Weekend Getaway to Solvang, California

The windmill at Solvang Brewing Company is just part of the town's Danish charm.

The windmill at Solvang Brewing Company is just part of the town's Danish charm.


Above photo: The windmill at Solvang Brewing Company is just part of the town's Danish charm.

By Anne Roderique-Jones

Anne is a New Orleans-based freelance writer who covers travel, food and lifestyle topics.

A couple looks for romance in a Danish-themed town.

To be completely candid, Danish architecture doesn’t exactly scream romance to me. I prefer strolling on a beach with waves crashing in the background, or perhaps sipping pinot noir on the deck of a winery. You can easily find both options where I live in California.

But I had heard Solvang in the Santa Ynez Valley, about a two-hour drive from Los Angeles, was a charming getaway. So my husband and I set out to explore the small town, settled in 1911 by a group of Danish-Americans who were looking to escape the Midwestern winters.

We arrived on a warm sunny afternoon, but perhaps that’s not unusual: The name Solvang translates to “sunny fields.” Visitors will feel as if they’re in a different country with the town’s Danish gabled-roof buildings, windmills and replica of Copenhagen’s Little Mermaid statue.

Traditional Danish bakeries pepper the downtown, and we saw a couple sharing aebleskivers — puffy Danish pancake balls — on a sidewalk. We stopped at The Bread Shop to try a savory variety, pulled fresh from the oven and filled with cheese and bacon. It turns out that bacon is my love language.

Too stuffed for a sit-down lunch, we meandered in and out of the stores — mostly Danish-themed souvenir shops or those peddling Christmas items. I bypassed the wooden shoes and cuckoo clocks and discovered a few hidden gems, including The Book Loft. As a writer, books also are my love language.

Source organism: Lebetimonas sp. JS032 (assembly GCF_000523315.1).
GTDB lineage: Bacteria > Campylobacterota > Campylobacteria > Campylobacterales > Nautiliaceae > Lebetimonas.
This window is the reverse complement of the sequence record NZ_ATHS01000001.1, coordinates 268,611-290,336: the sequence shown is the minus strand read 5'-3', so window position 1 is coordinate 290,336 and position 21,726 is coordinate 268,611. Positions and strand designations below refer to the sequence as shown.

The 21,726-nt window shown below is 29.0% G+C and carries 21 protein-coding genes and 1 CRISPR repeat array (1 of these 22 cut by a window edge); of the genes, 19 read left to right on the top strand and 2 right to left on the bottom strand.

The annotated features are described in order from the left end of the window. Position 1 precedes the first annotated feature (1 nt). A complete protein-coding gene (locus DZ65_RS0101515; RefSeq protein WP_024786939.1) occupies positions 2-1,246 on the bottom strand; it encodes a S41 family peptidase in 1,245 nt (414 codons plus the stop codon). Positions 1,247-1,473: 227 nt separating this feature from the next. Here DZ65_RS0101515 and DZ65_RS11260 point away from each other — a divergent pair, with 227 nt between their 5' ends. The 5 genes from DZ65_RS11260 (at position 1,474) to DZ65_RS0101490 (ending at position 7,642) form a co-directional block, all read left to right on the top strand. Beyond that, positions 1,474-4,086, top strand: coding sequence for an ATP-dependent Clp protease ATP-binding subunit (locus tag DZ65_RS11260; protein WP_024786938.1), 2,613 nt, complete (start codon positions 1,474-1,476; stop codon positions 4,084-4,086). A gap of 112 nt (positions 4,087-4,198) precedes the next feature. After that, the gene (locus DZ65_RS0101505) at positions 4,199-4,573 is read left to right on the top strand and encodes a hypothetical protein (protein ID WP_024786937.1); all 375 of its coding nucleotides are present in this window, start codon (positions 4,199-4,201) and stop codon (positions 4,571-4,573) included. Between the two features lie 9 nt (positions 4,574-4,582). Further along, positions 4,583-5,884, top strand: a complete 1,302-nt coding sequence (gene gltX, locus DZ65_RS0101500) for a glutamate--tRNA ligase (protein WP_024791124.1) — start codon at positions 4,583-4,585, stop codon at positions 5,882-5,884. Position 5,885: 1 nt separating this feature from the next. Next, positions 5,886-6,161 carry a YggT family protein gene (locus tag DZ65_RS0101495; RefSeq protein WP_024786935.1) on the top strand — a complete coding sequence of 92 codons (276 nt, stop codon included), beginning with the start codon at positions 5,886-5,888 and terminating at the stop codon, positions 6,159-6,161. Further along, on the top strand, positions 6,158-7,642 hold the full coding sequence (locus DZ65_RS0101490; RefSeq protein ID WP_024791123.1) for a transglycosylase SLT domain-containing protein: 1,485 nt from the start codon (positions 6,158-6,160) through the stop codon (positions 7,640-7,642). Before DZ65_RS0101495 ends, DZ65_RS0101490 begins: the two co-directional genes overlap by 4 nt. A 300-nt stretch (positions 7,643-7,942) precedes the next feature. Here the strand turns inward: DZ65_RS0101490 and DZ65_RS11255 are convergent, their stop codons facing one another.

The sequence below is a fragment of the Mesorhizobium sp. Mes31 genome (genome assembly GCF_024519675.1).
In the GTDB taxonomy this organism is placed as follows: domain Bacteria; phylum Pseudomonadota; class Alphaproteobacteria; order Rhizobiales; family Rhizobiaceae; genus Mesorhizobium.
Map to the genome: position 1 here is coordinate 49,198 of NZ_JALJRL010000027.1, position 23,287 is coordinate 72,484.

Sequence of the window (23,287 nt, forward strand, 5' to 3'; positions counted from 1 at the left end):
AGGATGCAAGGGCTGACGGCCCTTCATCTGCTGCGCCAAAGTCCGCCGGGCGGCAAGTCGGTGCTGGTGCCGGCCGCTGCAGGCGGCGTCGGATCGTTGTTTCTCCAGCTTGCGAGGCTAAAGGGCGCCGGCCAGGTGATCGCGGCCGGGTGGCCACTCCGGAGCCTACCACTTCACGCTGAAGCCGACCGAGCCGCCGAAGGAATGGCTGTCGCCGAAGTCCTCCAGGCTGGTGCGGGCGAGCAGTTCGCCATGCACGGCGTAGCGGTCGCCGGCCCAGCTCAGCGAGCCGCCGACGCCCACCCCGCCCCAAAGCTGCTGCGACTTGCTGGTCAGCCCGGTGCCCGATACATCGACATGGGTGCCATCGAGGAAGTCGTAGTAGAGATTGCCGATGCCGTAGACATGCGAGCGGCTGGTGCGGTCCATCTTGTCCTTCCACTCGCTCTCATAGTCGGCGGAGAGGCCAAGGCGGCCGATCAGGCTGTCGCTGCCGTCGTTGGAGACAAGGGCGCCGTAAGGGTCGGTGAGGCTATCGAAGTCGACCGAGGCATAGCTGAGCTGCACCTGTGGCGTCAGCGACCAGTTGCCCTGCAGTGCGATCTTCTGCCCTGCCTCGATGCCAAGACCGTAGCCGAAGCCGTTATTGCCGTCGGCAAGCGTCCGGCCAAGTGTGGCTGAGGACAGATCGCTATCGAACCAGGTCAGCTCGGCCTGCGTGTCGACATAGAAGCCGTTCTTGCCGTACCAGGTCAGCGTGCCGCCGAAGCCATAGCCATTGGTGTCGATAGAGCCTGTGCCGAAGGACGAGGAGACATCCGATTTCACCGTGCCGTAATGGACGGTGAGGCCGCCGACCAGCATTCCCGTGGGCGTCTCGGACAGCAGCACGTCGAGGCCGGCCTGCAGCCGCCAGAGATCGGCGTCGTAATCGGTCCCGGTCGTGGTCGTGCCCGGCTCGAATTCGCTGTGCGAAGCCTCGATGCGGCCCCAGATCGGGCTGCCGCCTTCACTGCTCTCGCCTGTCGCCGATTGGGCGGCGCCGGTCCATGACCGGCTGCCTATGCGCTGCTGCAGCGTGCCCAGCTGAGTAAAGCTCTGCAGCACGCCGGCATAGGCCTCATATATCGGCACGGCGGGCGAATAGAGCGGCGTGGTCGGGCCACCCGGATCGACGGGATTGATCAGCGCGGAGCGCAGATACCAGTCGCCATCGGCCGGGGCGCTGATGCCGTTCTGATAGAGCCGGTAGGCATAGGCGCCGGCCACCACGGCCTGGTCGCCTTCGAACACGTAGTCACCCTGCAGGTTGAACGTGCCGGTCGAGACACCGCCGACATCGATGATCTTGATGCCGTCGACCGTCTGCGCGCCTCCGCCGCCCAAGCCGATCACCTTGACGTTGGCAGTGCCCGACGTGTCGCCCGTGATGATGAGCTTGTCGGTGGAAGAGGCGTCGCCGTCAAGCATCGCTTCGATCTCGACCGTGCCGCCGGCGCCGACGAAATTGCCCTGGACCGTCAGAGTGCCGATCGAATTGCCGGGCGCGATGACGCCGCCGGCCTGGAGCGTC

Unbeknownst to my husband and me, Solvang is a wine lover’s paradise. The town is home to 125-plus vineyards with a whopping 20 tasting rooms in the downtown area. We popped into Feliz Noche Cellars and sat down at a cozy table to share a tasting.

Denmark consistently ranks among the happiest countries year after year. One significant factor is a cultural construct called “hygge,” which translates loosely to “intentional intimacy or coziness,” most often in a harmonious shared experience. Examples include sharing a bottle of wine or a warm pastry, or cozying up by a fire. Solvang seems to have adopted the concept — everyone seemed to be quite cheerful. After a bacon pastry and a bottle of vino, we were, too.

Our impromptu happy hour led to us to Succulent Cafe, which serves made-from-scratch foods. Come evening, chilly weather settles on the central California coast, so I wrapped myself with one of the comfy blankets provided in the cafe’s succulent-filled courtyard as I sipped my local grenache under a heat lamp. We toasted to Solvang, a pleasant surprise for a weekend getaway. Certainly, this must be the definition of hygge.

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